In a press briefing on April 23, US President Donald Trump suggested that injecting disinfectants might protect one from novel coronavirus. Not only was the suggestion scientifically incorrect but extremely dangerous as well. Now, data released by American Association of Poison Control Centers (AAPCC) has established that bleach and disinfectant poisoning in America spiked since Trump's comment on the issue.

Donald Trump
Instagram grab/ Donald Trump

Although cases of bleach and disinfectant poisoning were witnessed from January-March, cases sky-rocketed in April. Cases of disinfectant poisoning increased in January, February and March by 5.2 percent, 17.1 percent and 93.6 percent respectively, as compared to the same period, last year. The same increased by a staggering 121.6 percent in April. From May 1 to 10, cases increased by 68.5 percent, compared to the same period last year, according to the AAPCC data.

Cases of poisoning by bleach also saw an upward trend since the outbreak of novel coronavirus. As compared to 2019, such cases increased by 6.6 percent, 1.23 percent and 59.1 percent in the months of January, February and March, respectively, as compared to the same period last year. The same increased by 77 percent in April. From May 1 to 10, cases increased by 51.2 percent, as per the AAPCC data.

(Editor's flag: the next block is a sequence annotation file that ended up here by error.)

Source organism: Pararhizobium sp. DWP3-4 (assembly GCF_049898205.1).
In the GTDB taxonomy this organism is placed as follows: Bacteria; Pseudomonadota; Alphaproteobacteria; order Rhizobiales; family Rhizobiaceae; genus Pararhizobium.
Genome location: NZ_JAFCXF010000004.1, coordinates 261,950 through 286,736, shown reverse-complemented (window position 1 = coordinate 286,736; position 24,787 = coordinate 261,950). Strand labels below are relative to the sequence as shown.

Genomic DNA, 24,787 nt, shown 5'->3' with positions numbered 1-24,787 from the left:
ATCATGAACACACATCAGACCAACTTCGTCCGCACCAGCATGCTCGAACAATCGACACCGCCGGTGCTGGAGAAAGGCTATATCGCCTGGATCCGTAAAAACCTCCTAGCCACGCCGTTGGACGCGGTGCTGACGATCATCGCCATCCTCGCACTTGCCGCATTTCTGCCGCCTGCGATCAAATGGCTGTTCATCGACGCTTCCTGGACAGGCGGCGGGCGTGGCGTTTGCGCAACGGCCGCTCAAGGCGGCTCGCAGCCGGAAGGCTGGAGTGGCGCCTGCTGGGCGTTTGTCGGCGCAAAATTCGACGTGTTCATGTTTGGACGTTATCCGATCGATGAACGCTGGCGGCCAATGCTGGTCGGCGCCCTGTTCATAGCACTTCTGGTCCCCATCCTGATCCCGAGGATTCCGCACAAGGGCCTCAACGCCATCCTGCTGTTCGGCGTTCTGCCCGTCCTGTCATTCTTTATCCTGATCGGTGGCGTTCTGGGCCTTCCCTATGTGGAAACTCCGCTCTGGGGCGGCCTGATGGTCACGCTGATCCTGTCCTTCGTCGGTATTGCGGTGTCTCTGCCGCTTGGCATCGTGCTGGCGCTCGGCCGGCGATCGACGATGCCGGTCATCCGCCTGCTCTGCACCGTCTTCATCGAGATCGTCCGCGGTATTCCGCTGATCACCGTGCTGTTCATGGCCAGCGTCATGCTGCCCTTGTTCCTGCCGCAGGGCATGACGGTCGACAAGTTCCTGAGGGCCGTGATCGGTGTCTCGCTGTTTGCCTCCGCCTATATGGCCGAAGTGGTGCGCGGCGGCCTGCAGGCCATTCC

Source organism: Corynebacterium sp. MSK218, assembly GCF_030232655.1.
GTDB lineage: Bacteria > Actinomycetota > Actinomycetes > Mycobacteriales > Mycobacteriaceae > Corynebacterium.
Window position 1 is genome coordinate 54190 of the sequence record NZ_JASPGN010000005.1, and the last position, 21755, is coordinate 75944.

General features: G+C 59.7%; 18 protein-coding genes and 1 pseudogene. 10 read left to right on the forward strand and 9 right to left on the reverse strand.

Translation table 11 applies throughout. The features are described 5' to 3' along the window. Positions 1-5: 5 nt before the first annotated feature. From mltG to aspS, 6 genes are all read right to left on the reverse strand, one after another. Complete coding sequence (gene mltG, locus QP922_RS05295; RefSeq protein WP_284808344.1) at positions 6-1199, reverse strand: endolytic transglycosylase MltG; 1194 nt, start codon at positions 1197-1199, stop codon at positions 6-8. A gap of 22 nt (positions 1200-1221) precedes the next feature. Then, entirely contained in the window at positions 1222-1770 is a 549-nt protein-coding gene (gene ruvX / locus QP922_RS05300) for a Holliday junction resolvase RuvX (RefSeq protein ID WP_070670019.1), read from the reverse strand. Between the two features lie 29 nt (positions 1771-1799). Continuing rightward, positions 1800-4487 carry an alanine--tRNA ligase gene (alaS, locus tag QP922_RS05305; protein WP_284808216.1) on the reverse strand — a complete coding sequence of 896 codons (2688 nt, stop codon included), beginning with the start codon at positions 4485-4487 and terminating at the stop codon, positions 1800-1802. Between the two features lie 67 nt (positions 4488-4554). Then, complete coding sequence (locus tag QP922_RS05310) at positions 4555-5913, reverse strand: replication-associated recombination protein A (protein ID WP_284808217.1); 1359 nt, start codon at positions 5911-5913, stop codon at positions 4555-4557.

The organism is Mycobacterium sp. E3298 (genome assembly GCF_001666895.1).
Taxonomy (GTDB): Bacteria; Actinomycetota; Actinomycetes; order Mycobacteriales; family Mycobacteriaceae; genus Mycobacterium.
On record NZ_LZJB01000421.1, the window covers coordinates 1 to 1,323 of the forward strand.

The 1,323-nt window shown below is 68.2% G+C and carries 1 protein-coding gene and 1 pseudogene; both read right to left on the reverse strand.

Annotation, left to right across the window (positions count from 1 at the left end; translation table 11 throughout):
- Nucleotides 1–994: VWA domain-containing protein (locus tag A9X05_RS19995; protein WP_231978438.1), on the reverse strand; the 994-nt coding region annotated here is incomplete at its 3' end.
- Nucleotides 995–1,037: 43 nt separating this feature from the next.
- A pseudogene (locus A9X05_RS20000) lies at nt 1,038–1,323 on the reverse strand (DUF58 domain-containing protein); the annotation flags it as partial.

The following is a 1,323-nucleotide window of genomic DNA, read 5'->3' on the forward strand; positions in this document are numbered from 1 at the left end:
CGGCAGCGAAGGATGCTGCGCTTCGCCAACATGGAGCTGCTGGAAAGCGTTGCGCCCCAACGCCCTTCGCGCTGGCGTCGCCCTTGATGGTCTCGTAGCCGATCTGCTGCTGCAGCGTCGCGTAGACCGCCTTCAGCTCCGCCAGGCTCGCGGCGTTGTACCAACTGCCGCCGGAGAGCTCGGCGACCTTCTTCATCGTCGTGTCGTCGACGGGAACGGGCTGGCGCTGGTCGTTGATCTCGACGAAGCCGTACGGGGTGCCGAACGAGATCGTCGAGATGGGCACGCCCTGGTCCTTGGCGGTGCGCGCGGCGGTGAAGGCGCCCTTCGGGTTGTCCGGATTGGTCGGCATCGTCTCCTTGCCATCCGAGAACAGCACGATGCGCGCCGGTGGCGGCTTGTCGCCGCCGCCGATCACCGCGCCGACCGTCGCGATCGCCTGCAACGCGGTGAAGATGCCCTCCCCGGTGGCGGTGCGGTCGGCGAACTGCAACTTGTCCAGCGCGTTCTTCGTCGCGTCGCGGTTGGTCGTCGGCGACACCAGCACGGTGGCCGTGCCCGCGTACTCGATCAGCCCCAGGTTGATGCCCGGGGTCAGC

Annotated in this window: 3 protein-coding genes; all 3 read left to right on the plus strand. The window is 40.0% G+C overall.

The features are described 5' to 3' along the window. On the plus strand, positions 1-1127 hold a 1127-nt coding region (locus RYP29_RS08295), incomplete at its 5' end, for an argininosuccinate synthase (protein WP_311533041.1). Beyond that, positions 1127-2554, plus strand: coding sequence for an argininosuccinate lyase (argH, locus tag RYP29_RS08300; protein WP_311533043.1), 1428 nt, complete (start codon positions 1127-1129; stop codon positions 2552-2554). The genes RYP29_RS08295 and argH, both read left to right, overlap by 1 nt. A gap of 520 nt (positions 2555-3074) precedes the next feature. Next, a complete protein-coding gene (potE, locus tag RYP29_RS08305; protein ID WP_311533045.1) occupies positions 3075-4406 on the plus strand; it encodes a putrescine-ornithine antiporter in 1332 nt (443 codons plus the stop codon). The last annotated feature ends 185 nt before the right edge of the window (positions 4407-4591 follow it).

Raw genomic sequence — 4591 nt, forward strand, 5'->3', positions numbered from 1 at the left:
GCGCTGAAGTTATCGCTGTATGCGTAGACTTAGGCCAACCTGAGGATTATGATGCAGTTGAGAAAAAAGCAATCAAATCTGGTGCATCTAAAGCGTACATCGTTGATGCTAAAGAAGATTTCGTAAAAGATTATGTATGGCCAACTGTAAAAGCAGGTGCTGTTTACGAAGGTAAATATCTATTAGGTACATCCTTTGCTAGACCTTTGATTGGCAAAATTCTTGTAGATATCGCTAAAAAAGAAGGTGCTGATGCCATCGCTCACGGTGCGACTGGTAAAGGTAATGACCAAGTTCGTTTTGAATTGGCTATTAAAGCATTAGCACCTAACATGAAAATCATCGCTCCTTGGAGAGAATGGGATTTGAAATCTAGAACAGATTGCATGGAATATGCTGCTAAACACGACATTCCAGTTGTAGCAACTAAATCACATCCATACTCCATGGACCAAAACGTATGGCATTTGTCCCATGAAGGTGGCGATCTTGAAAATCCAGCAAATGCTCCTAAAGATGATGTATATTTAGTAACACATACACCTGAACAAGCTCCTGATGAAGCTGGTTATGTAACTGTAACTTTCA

Donald Trump's comments on disinfectants and bleach

At the White House Coronavirus Task Force briefing on April 23, William Bryan, acting head of the US Department of Homeland Security's Science and Technology Directorate, presented the findings of a US government research that suggested that novel coronavirus appears to weaken when exposed to sunlight, heat and humidity. It also concluded that bleach could kill the virus in five minutes and isopropyl alcohol could do the same in 30 seconds.

In response, President Trump suggested the same approach, but through injection in human body. "And then I see the disinfectant where it knocks it out in a minute. One minute. And is there a way we can do something like that, by injection inside or almost a cleaning?", he said then.

After intense ridicule and criticism, he backtracked from his comments and said they were meant to be "sarcastic".